A special election court ruled earlier today that Conservative Eshaq Khan and his supporters carried out “corrupt and illegal practices” to secure his election in Slough.
A by-election will now be held, and Eshaq Khan has been expelled from the Conservative Party:
He and his electoral team were found to have created hundreds of false names in the weeks running up to the 3 May election and entered them on the electoral register for the ward, the court heard.
They then made applications for postal votes for these “ghost voters” and used the ballots to vote for Khan.
It was only when Labour party activists, surprised by the Conservative victory in an election which had otherwise been a success for Labour, pressed for an investigation that the fraud was discovered, the hearing was told. [BBC]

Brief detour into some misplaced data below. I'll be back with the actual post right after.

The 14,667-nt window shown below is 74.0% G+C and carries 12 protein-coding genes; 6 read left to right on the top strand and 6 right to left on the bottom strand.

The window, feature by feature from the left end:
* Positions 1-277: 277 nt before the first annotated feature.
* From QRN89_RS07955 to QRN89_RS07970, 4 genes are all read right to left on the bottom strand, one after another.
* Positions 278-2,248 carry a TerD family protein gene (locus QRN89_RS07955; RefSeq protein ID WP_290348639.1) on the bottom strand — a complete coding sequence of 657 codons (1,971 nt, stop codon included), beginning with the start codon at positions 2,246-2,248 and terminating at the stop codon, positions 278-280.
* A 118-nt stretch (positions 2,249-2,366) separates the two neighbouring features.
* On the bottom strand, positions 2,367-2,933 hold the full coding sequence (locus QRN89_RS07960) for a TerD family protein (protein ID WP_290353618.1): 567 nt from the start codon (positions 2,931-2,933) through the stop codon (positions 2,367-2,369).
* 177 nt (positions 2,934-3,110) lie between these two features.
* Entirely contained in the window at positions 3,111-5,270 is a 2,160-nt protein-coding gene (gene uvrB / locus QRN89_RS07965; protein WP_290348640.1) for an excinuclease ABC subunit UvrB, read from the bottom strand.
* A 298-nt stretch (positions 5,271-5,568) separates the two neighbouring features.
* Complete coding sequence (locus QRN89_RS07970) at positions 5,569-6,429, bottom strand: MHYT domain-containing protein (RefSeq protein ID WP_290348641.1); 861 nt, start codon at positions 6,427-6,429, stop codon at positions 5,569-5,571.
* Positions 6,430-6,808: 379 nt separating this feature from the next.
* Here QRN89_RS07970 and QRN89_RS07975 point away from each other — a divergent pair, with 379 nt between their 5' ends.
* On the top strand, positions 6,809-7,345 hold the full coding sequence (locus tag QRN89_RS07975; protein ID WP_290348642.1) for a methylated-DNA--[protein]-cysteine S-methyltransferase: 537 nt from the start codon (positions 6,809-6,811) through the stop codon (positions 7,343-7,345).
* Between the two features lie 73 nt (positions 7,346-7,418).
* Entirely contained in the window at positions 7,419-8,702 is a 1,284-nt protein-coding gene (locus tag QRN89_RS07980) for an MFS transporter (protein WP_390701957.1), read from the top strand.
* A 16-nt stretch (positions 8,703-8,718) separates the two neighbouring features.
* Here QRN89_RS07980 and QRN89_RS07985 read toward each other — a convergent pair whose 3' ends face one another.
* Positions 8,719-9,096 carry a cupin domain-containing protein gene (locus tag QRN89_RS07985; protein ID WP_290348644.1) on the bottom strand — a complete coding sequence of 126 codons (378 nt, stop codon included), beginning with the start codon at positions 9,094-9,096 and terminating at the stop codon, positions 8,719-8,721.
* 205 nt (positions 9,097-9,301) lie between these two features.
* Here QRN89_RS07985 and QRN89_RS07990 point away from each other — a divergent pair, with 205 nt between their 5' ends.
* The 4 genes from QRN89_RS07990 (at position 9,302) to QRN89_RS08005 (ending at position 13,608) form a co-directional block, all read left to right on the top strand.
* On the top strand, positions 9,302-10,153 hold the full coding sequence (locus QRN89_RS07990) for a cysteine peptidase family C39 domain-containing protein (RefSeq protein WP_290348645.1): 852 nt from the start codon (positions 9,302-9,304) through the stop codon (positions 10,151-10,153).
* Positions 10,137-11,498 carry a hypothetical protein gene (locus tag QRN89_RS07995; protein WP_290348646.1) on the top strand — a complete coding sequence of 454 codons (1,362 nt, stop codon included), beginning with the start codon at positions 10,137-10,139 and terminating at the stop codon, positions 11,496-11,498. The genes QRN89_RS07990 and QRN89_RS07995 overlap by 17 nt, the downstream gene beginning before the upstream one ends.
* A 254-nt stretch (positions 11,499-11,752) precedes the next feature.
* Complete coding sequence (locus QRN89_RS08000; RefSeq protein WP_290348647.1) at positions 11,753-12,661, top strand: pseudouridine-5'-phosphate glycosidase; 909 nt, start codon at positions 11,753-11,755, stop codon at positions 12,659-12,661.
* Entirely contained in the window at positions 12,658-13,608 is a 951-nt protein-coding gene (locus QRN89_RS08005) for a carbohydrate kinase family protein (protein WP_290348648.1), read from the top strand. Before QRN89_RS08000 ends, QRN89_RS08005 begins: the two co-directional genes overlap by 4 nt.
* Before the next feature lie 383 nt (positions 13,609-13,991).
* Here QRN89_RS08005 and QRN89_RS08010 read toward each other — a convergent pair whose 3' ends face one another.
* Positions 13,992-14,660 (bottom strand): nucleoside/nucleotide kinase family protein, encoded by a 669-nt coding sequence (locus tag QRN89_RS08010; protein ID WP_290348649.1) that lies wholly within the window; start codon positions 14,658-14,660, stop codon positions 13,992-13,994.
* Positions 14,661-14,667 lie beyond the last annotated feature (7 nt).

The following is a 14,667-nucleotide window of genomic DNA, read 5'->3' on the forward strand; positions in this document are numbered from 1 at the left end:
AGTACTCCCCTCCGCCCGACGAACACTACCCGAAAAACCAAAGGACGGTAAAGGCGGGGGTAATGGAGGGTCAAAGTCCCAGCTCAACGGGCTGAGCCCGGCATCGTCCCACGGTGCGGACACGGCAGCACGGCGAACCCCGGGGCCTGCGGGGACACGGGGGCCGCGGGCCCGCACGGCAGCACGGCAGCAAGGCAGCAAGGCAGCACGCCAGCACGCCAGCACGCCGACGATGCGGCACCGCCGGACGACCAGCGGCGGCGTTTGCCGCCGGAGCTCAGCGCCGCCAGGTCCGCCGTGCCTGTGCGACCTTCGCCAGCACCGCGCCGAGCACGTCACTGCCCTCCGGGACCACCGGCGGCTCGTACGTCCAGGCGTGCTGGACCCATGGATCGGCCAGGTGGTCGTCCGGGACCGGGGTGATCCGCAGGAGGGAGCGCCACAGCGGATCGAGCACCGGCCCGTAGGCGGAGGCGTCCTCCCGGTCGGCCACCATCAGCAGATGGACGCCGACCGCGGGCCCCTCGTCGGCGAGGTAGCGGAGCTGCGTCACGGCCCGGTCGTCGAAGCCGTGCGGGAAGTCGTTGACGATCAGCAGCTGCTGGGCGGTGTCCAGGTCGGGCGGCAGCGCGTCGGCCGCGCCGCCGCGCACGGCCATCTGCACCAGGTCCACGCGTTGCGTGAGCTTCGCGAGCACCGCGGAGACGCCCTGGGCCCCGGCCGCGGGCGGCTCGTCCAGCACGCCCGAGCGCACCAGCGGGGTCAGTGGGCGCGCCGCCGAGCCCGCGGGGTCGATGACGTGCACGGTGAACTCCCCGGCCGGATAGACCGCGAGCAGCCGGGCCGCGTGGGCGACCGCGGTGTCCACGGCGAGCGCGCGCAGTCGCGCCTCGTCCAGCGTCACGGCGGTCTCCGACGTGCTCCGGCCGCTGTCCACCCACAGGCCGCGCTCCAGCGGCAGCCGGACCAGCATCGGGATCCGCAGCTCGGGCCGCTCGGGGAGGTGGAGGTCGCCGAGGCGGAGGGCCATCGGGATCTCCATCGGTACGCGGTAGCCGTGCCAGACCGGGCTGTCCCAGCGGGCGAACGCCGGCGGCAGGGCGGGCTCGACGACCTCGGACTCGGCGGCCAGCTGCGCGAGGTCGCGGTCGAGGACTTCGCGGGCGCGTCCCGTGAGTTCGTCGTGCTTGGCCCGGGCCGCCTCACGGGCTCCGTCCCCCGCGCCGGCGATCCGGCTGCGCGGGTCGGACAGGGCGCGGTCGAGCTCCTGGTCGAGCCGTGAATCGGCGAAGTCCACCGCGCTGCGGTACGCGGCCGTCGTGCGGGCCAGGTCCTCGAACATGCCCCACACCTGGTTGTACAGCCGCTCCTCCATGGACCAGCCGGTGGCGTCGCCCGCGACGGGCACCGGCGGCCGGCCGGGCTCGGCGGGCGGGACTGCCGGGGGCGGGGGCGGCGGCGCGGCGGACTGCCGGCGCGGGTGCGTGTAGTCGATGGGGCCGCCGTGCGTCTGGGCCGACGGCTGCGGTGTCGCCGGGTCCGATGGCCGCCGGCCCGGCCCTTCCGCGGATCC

Followers of election law cases will not be surprised to know that Richard Mawrey’s judgement is, shall we say, lively. He’s the man who also presided over the huge Birmingham postal vote fraud case where he likened the British postal voting system to that you would expect to find in a “banana republic”. This time round, fruits are out and racing is in. And then there’s paragraph 127:
The system of registering voters in Great Britain may fairly be described as shambolic. As will be seen later, it causes perplexity and concern on the part of our European neighbours, many of whom regard the United Kingdom as a beacon of democracy, which kept the flame of democracy alive while continental Europe descended into totalitarian night. They are saddened to observe the authorities of the United Kingdom apparently indifferent to the debauching of democracy by widespread and persistent fraud.
The Conservatives end the day with no change in their number of councillors though, because earlier today a Liberal Democrat in Westmorland switched to them.